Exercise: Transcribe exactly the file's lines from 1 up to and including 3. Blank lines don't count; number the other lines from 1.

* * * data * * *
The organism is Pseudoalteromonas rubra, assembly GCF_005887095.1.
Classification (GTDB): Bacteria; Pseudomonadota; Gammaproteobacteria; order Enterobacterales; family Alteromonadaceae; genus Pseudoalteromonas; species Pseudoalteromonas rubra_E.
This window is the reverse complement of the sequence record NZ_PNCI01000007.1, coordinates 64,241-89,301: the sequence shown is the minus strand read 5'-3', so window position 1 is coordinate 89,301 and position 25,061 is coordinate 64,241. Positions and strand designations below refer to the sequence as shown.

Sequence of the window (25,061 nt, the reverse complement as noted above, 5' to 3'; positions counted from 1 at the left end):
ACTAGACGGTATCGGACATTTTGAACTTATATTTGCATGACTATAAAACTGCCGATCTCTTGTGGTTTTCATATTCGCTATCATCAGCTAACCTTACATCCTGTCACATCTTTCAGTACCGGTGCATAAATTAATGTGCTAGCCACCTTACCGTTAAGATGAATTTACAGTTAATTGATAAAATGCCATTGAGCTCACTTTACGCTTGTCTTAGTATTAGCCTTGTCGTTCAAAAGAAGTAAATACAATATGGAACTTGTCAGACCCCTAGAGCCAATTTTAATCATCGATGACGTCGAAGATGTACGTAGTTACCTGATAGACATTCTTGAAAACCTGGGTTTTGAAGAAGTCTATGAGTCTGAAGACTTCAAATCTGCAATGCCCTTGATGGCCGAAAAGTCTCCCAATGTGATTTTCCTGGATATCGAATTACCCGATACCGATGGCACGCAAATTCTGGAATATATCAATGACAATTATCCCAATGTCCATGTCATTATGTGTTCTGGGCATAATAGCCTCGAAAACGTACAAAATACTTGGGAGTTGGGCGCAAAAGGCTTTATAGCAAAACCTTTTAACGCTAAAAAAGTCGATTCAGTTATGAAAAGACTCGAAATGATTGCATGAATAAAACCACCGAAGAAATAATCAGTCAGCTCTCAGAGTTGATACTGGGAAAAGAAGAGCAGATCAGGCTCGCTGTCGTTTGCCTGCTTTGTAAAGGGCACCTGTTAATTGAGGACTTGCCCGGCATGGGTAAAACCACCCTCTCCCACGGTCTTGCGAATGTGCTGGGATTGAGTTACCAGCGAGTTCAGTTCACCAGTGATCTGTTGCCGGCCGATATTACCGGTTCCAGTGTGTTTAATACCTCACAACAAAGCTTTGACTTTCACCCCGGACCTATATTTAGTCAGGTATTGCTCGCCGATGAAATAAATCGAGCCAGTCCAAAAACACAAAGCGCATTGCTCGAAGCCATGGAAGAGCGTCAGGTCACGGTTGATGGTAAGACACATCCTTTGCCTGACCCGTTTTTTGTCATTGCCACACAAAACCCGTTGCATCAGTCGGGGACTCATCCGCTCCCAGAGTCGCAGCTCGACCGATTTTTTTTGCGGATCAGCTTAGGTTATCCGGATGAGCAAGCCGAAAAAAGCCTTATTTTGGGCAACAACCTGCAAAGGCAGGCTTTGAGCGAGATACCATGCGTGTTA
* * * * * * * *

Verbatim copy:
The organism is Pseudoalteromonas rubra, assembly GCF_005887095.1.
Classification (GTDB): Bacteria; Pseudomonadota; Gammaproteobacteria; order Enterobacterales; family Alteromonadaceae; genus Pseudoalteromonas; species Pseudoalteromonas rubra_E.
This window is the reverse complement of the sequence record NZ_PNCI01000007.1, coordinates 64,241-89,301: the sequence shown is the minus strand read 5'-3', so window position 1 is coordinate 89,301 and position 25,061 is coordinate 64,241. Positions and strand designations below refer to the sequence as shown.